Maggie Tonkin, “‘The Time of the Loony’: Psychosis, Alienation, and R. D. Laing in the Fictions of Muriel Spark and Angela Carter.” Contemporary Women’s Writing 9. 3 (2015) 366-384.


Reviews should be 750 words long. For more details please follow the link http://www.literatureandscience.org or contact Michelle Geric m.geric@westminster.ac.uk to register your interest.



The Society is pleased to announce that the following books have been shortlisted for the 2015 Book Prize. The winner will be announced at the annual Conference in Birmingham from 7th-9th April. Congratulations to all the shortlisted authors.

Peter Capuano, Changing Hands: Industry, Evolution, and the Reconfiguration of the Victorian Body (U of Michigan Press)

Markus Iseli, Thomas de Quincey and the Cognitive Unconscious (Palgrave Macmillan)

Claire Preston, The Poetics of Scientific Investigation in Seventeenth-Century England (Oxford UP)

Kirsten Shepherd-Barr, Theatre and Evolution from Ibsen to Beckett (Columbia UP)

Sean Silver, The Mind is a Collection (Penn Press)

Call for Papers

Modernism, Medicine and the Embodied Mind

15-16 July 2016, University of Bristol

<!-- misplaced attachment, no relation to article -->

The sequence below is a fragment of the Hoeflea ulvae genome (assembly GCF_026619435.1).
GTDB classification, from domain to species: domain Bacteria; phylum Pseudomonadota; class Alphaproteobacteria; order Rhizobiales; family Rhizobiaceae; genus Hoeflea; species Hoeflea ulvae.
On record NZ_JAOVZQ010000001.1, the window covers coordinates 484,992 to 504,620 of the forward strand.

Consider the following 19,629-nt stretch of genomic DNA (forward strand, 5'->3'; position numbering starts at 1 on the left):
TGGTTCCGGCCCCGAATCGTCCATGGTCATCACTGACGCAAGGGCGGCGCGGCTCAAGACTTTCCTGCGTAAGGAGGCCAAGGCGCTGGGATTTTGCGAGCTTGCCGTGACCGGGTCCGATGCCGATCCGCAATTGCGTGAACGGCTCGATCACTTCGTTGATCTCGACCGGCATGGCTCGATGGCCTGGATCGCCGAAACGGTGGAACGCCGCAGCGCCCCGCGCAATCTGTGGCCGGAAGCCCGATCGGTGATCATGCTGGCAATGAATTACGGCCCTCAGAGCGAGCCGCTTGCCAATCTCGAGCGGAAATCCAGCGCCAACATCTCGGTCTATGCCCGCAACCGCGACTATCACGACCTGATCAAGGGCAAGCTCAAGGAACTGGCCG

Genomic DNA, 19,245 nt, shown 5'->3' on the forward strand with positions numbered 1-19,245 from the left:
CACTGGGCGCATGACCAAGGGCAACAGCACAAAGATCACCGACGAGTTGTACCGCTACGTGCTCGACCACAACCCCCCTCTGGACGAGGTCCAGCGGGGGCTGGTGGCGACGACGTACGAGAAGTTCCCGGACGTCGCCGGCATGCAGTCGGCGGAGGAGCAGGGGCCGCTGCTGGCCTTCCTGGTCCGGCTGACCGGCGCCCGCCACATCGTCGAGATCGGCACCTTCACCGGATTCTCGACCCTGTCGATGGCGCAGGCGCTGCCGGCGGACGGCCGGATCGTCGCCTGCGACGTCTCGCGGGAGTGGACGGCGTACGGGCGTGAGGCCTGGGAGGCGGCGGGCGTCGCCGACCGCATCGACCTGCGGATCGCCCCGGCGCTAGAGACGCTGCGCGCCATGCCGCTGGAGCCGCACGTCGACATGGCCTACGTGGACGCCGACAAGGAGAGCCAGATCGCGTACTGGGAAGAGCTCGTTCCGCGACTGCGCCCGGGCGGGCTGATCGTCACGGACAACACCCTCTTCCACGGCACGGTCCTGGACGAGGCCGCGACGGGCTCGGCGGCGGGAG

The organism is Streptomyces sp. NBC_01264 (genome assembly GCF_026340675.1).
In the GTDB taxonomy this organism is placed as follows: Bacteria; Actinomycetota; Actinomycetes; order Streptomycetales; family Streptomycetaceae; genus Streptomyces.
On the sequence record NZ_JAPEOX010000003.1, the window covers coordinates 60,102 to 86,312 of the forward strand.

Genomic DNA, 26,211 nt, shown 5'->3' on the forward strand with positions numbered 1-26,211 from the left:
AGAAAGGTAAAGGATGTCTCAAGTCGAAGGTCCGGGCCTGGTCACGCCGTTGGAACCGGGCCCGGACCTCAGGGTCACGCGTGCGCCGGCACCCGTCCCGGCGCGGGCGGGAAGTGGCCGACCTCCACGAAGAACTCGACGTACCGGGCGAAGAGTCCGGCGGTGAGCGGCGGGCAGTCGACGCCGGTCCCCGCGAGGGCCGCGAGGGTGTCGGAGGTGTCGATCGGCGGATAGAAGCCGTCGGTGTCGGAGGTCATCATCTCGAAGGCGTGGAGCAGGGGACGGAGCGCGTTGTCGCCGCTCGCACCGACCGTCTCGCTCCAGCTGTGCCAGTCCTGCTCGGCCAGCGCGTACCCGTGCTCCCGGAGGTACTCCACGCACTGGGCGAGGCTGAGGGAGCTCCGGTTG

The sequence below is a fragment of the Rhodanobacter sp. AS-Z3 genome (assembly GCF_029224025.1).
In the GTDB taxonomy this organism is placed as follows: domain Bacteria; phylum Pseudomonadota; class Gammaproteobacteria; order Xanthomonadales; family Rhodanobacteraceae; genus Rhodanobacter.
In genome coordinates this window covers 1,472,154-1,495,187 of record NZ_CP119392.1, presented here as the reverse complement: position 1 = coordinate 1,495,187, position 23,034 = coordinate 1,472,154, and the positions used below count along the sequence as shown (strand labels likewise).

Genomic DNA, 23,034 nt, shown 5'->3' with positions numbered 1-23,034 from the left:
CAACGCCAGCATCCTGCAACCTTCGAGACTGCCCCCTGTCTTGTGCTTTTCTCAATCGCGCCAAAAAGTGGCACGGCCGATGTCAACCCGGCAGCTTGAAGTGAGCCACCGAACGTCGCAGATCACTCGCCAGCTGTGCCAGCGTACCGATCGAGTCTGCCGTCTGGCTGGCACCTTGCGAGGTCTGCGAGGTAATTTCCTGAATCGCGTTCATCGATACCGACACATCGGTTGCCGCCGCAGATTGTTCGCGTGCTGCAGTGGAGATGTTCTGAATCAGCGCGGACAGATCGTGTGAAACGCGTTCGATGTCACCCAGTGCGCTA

The AHRC-funded network, ‘Modernism, Medicine and the Embodied Mind’, seeks to investigate the historical and discursive links between literary modernism, medical discoveries, and clinical practice, in dialogue with the insights of visual artists and art historians, dancers and dance scholars, and contemporary scientists and clinicians. Underpinning the project is the significance of phenomenology and the first-person experience of medicine, as explored in literature, theatre, dance, and the philosophy of medicine. A phenomenological approach is also applied to medical education through performance-based pedagogies.

The conference combines aesthetic criticism – which can attend to aesthetic form and engage in nuanced ways with questions of language, representation, subjectivity, and affect – with the archival emphases of cultural history and the conceptual rigour of philosophy and critical theory, to explore modernism’s specific ability to speak to seemingly unruly mental and embodied states, and the conceptual ‘black hole’ of extreme old age.

Confirmed keynote speaks include:

Professor Havi Carel (University of Bristol)

Professor Maud Ellmann (University of Chicago)

Professor Laura Marcus (University of Oxford)

Among the questions the conference seeks to address are:

  • What can be learned from the fact that modernist formal innovations developed in dialogue with late nineteenth and early twentieth-century medical discoveries and evolving therapeutic practices in psychoanalysis, psychotherapy and psychiatry? What are the implications of this for intellectual enquiry and clinical practice?